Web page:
Monday, November 9, 2009

LE SAMOURAI (French) (1967)

“There is no greater solitude than that of Samurai, unless it is that of the tiger in the jungle…perhaps…” – Bushido (Book of Samurai)

Its duping title for the film since it has nothing to do with Kurosawa kind of Samurai films. It’s a stylishly shot film, telling the story of thirty something loner, handsome hit man named Jeff Castello who murdered an aristocrat in a hotel and soon held as one of the prime suspect. He has managed airtight alibi and soon he relieved himself from police. But he’s on trail by two opposite forces- police and his contract syndicate guys. You have to watch the film to see what happens next. Well, the film is product of French New Wave and its kind of film where form rules over content.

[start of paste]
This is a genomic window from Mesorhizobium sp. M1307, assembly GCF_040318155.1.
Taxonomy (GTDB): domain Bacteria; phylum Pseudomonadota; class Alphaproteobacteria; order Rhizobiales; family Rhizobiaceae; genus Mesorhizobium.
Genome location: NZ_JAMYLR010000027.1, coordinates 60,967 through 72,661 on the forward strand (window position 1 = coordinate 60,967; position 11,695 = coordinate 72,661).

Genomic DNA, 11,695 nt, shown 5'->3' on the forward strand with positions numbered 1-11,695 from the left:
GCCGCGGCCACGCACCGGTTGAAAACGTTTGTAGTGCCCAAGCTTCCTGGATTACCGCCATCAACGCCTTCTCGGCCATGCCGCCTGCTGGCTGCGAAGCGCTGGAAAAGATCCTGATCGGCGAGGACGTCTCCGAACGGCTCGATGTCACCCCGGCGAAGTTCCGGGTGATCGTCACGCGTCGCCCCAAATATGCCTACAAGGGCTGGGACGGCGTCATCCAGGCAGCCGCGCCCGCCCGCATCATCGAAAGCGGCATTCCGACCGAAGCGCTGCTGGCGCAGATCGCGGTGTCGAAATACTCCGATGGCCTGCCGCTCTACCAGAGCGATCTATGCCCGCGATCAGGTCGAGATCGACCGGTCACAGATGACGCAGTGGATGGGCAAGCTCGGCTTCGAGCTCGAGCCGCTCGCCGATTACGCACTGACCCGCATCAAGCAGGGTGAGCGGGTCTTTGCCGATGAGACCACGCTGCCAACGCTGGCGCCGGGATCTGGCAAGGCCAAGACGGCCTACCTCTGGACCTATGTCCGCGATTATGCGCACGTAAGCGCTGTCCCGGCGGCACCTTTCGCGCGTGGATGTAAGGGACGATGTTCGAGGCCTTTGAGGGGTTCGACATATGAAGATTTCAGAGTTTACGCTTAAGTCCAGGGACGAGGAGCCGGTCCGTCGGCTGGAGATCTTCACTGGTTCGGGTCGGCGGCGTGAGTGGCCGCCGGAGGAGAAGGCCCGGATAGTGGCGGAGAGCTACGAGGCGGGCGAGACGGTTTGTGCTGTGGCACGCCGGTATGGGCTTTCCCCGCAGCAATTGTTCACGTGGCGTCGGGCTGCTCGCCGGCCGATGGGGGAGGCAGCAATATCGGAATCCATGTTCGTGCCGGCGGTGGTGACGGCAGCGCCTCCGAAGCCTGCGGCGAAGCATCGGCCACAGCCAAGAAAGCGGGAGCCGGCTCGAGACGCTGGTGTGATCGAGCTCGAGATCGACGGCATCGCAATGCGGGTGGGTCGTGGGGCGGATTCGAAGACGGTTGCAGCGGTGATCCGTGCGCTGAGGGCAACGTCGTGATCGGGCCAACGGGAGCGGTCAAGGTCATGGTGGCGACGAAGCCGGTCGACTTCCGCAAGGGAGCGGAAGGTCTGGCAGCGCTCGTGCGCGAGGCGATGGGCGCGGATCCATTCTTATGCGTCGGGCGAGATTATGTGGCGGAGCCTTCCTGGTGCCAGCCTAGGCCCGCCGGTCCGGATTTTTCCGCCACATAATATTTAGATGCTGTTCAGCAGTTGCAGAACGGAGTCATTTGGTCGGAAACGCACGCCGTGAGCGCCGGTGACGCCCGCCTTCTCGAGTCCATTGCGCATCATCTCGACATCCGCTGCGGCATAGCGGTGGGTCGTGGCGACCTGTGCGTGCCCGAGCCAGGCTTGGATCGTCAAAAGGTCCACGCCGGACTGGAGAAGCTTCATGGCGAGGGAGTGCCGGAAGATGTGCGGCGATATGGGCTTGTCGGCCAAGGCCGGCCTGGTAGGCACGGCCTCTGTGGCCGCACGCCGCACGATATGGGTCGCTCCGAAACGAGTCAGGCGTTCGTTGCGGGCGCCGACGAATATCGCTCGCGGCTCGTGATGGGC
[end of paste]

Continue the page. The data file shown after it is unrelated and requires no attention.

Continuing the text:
Director Jean-Pierre Melville’s this Eastman color film looks like stylish visual treat with lesser dialogues and an eye for detailing camera work. It’s abstract, mythic, timeless and breathtakingly stylish material depicting few days of lone hit man’s life. Melville gave it ‘film noire’ kind of touch in every frame right from beginning to end. Cops here function like Fritz Lang classic ‘M’, leaving no stones unturned in the investigation and city surveillance. Melville’s attention to details, Alain Delon’s suave classy presence as hit man Costello, fine background score and stylish visual cinematography are some of the awesome strong points about the film.
Without making much fuss about plot one has to just enjoy the minimalist approach of Melville's direction to deal with this crime thriller.

Recommended to all classy World Cinema Lovers.

Ratings- 8/10

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